‘That’s what all these f***ing cowboys in that movie looked like. They’re all running around in chaps and no shirts,’ he said. ‘There’s all these allusions to homosexuality throughout the f***ing movie.’ 

The veteran actor, who also blasted Campion for shooting the Montana-set movie in her native New Zealand, has faced heavy criticisms in wake of his comments. 

In the interview at the center of the controversy, Elliott said his main gripe stemmed from the implications that the character Phil Burbank was a closeted gay man and that the movie over-critiqued the masculine image of the west. 

‘The myth is that they were these macho men out there with the cattle,’ Elliott said.  ‘I just came from Texas where I was hanging out with families – not men – but families. Big, long, extended, multiple-generation families that made their livings… and their lives were all about being about cowboys.

‘And boy, when I f**king saw that [movie], I thought, ‘What the f**k,” he said. ‘Where’s the western in this western?’ 

He added that he was also angry that lead actor Benedict Cumberbatch’s character never seemed to remove his chaps. 

Shots fired: It all began on another podcast, Marc Maron's WTF Podcast last week, when Elliott launched into an expletive riddled rant about Power of the Dog calling it a 'piece of s**t' and too homosexual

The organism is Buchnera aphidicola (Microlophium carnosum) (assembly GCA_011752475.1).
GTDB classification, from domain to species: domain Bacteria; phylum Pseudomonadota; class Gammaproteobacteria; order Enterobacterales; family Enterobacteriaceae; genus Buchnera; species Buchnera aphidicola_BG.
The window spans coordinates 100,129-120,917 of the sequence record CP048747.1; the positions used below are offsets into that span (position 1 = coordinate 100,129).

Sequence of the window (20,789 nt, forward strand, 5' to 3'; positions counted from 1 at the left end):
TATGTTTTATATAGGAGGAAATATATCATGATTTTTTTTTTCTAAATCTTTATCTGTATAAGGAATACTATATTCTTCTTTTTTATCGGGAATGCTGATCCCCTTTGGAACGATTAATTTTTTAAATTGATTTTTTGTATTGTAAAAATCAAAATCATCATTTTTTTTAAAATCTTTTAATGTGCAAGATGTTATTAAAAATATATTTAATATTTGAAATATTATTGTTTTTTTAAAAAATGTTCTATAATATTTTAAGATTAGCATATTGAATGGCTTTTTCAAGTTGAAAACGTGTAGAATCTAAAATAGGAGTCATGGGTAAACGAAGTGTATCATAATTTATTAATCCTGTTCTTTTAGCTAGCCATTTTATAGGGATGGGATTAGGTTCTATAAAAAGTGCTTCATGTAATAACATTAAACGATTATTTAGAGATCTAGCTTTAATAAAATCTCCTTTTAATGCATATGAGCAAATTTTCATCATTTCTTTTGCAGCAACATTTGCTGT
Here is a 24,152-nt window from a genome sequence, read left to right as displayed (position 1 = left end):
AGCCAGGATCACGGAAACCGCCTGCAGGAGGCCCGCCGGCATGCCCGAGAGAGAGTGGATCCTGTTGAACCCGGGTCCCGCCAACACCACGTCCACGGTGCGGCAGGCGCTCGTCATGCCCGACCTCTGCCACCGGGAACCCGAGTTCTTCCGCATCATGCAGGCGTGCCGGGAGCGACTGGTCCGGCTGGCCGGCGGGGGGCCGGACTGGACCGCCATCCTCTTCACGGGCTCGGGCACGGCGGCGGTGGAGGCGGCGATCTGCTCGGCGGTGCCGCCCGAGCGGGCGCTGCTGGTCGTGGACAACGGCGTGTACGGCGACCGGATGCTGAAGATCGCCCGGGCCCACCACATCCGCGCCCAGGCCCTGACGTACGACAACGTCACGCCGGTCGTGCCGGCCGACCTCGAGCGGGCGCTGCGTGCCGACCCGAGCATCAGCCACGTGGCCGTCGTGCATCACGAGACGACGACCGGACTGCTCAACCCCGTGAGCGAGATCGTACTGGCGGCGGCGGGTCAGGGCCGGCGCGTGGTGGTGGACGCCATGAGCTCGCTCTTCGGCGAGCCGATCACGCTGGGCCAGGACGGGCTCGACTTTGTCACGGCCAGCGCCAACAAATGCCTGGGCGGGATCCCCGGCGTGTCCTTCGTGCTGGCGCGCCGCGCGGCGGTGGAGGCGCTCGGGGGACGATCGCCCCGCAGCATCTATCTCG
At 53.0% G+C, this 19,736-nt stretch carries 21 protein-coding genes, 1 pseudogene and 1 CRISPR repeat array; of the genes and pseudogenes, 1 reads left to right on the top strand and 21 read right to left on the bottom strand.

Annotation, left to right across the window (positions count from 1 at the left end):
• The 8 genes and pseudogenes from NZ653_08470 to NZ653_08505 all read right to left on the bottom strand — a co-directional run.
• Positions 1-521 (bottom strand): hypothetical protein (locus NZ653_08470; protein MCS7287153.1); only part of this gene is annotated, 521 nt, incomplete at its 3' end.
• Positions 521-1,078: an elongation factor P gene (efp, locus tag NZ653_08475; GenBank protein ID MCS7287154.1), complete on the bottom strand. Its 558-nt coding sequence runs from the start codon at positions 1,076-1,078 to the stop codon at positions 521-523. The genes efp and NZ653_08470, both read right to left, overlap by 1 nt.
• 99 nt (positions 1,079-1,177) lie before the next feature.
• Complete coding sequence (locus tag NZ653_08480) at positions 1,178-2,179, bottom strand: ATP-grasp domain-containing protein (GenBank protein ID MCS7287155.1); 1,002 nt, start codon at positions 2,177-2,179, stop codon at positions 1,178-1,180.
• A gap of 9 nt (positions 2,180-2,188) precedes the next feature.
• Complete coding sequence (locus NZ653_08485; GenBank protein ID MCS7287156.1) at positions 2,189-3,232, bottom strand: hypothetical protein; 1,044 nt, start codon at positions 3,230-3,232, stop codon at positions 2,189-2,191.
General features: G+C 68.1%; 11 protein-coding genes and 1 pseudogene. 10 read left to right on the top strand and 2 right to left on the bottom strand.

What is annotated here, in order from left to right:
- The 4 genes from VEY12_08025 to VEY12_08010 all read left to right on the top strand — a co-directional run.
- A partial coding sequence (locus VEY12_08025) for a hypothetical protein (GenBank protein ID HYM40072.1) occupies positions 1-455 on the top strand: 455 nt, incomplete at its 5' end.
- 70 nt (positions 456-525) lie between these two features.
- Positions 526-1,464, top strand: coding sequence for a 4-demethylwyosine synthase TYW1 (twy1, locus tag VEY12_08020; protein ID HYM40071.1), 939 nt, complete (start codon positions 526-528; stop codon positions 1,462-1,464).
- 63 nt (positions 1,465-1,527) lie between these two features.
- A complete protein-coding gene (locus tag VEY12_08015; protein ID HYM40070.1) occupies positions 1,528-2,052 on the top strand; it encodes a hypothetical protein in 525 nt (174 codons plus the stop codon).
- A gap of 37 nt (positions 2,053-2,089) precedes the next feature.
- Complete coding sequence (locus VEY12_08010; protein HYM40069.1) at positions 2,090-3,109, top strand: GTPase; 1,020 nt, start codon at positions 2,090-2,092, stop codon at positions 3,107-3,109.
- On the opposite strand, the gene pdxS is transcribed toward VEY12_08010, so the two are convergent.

Shots fired: It all began on another podcast, Marc Maron’s WTF Podcast last week, when Elliott launched into an expletive riddled rant about Power of the Dog calling it a ‘piece of s**t’ and too homosexual 

‘Every f**cking time he would walk in from somewhere – he never was on a horse – he’d walk in to the f**cking house, storm up the f**cking stairs, go lay in his bed, in his chaps and play the banjo.’ 

The actor also went on to question the suitability of Campion, asking how a ‘woman from down there [New Zealand] can ‘know about the American West.’  

Campion clapped back to his criticism while speaking to Variety at the Directors Guild of America awards in Los Angeles on Saturday. 

‘I’m sorry, he was being a little bit of a B-I-T-C-H. He’s not a cowboy; he’s an actor,’ he said. ‘The west is a mythic space and there’s a lot of room on the range. I think it’s a little bit sexist.’

‘I consider myself a creator. I think he thinks of me as a woman or something lesser first,’ she added, noting that she takes a ‘more expansive’ view of the western genre.